Week 2: Research Pathways— Jan 18th, 2018
Graduate students often begin their research journey with questions, issues and problems that combine fields and disciplines. This workshop will give students strategies for mapping out graduate their research pathways, accessing sources in the library catalogue and databases, and engaging with research materials. Along with an overview of note-taking, summarizing and paraphrasing research, we will also discuss various research challenges that graduate students encounter.

Week 3: Improving Writing Style— Jan 25th, 2018
Learning to make stylistic choices based on one’s topic and audience is the foundation to finding one’s voice as a writer. This workshop will empower students to improve their writing by analyzing tone, diction, sentence structure, and paragraph organization. This workshop may also address writing “crimes” such as clichés, jargon, lack of clarity, and weak argumentation. Students will also give peer feedback on written work, identify common errors and learn to incorporate feedback.

Week 4: Presenting and Pitching— Feb 1st, 2018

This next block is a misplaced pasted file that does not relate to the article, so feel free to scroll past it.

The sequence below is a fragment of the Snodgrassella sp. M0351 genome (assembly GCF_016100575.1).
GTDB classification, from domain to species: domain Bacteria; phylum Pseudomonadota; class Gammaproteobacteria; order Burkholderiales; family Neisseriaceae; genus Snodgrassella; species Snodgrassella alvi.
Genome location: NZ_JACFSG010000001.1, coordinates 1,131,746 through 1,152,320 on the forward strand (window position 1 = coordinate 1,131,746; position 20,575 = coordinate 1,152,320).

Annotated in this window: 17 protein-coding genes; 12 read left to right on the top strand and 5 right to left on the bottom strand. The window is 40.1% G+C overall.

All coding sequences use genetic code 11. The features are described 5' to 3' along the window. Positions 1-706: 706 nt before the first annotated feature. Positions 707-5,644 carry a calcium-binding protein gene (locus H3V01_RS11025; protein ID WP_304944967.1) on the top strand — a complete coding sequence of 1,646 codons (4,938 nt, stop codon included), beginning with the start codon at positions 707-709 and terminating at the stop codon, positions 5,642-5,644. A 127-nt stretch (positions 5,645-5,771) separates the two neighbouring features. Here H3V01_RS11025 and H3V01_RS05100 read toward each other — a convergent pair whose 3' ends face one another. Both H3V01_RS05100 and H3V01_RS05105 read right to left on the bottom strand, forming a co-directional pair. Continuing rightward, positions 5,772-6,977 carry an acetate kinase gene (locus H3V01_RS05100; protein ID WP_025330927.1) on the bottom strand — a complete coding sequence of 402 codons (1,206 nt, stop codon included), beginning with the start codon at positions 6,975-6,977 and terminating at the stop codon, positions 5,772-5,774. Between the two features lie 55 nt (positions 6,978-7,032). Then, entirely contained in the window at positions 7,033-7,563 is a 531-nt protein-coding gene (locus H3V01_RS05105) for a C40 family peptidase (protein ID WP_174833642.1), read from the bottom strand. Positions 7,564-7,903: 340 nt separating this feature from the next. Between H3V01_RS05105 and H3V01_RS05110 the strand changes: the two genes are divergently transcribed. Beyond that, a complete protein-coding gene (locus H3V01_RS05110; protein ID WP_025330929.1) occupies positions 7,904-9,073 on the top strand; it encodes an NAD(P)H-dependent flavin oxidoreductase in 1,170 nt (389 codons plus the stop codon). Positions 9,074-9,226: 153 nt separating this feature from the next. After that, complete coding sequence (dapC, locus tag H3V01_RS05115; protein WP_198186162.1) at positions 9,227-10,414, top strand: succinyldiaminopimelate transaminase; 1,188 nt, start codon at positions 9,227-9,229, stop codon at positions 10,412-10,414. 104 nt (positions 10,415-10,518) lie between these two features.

For designers and creators, strong presentation skills are not supplementary, but necessary to community-building and collaboration. In this workshop, students will gain more confidence with presenting their work and pitching their ideas effectively in a range of formal and casual situations. Students will hone their storytelling abilities to gain comfort with networking and describing their experiences and expertise.

If you wish to attend this workshop series or have any questions, please contact:
Phoebe Wang, ELL Writing and Learning Consultant
416-977-6000, Ext. 3354

Venue & Address: 
205 Richmond St. W., Room 511
416-977-6000, Ext. 3354

You're Invited! Meet & Greet with Ashok Mathur, Dean Graduate Studies

Ashok Marthur
Thursday, January 11, 2018 - 10:30am to 11:30am

Join us in welcoming our new Dean of Graduate Studies, Dr. Ashok Mathur.

Dr. Mathur holds a Ph.D. in Postcolonial Literature from the University of Calgary. He recently completed a term as Head of Creative Studies at the Okanagan campus of the University of British Columbia. Dr. Mathur served as a Tier 2 Canada Research Chair in Cultural and Artistic Inquiry, and Director of the Centre for Innovation in Culture and the Arts in Canada (CiCAC) at Thompson Rivers University.

A long-time advocate of critical race theory as it pertains to the postsecondary institution, Dr. Mathur works continuously to address radical forms of equity and Indigenous knowledge.

Please drop by the Graduate Studies Office (room 501, 205 Richmond St W) anytime between 10:30am-11:30am this coming Thursday, Jan 11 for light refreshments and good conversation.